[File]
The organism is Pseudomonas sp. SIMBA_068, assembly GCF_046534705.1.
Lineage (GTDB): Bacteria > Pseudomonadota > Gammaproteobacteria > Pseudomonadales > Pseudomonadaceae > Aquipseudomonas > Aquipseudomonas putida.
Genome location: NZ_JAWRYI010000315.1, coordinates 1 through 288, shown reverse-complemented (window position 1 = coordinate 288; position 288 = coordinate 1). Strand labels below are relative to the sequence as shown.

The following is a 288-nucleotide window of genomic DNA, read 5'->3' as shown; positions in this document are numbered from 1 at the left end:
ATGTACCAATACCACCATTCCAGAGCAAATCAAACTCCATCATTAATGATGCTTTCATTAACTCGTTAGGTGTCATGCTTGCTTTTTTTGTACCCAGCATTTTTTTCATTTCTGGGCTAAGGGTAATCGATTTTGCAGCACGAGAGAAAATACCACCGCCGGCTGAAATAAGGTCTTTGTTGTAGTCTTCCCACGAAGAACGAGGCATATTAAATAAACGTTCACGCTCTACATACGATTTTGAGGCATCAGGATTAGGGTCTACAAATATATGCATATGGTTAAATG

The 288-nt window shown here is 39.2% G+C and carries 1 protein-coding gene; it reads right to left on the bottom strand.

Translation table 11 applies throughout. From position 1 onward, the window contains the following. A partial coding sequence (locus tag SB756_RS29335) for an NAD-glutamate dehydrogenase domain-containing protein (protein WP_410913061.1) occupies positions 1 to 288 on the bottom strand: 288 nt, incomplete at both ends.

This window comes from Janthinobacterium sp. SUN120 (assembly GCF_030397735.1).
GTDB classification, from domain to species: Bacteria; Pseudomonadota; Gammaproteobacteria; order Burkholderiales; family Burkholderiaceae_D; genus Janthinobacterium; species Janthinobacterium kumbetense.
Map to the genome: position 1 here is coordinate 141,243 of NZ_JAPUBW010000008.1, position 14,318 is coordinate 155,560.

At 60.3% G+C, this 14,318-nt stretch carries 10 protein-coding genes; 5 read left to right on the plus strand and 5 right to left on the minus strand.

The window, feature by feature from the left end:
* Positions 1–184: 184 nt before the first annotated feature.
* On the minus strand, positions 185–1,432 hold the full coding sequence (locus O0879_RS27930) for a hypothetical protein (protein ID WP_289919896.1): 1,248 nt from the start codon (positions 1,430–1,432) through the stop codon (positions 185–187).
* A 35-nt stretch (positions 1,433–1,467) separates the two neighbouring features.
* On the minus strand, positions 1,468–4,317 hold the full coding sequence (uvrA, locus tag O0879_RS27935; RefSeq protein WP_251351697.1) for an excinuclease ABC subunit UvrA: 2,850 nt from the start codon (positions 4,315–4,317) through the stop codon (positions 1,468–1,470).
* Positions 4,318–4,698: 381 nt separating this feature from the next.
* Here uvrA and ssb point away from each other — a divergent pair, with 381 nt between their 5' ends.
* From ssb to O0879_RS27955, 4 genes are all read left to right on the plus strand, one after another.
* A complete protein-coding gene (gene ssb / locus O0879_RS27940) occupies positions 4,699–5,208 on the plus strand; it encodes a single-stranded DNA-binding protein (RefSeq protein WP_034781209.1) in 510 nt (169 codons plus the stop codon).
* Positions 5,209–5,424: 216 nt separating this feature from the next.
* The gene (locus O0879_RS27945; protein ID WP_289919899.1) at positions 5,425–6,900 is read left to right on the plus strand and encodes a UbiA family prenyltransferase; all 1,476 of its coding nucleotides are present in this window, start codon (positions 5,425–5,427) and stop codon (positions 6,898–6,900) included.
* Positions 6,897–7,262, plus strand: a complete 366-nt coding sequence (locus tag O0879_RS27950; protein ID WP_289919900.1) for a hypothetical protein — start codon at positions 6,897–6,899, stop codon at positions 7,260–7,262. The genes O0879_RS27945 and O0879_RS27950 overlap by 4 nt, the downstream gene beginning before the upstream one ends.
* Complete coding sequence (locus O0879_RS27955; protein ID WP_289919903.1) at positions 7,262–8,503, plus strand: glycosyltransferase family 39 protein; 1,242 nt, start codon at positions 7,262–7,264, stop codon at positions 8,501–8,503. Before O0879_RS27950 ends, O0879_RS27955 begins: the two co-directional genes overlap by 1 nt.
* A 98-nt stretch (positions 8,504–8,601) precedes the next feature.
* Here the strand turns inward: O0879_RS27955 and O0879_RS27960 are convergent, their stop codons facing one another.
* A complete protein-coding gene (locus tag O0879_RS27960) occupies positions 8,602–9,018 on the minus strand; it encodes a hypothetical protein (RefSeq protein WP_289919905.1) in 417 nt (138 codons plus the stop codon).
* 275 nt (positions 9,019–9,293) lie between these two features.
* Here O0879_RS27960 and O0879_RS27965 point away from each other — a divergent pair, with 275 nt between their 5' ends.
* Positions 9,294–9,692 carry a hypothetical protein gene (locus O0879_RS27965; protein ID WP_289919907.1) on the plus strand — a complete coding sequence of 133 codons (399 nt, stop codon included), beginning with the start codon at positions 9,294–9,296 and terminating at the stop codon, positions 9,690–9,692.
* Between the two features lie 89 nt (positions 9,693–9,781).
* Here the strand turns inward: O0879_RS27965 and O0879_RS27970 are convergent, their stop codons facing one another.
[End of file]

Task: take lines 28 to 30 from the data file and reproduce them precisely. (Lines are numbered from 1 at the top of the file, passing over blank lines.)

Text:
* 275 nt (positions 9,019–9,293) lie between these two features.
* Here O0879_RS27960 and O0879_RS27965 point away from each other — a divergent pair, with 275 nt between their 5' ends.
* Positions 9,294–9,692 carry a hypothetical protein gene (locus O0879_RS27965; protein ID WP_289919907.1) on the plus strand — a complete coding sequence of 133 codons (399 nt, stop codon included), beginning with the start codon at positions 9,294–9,296 and terminating at the stop codon, positions 9,690–9,692.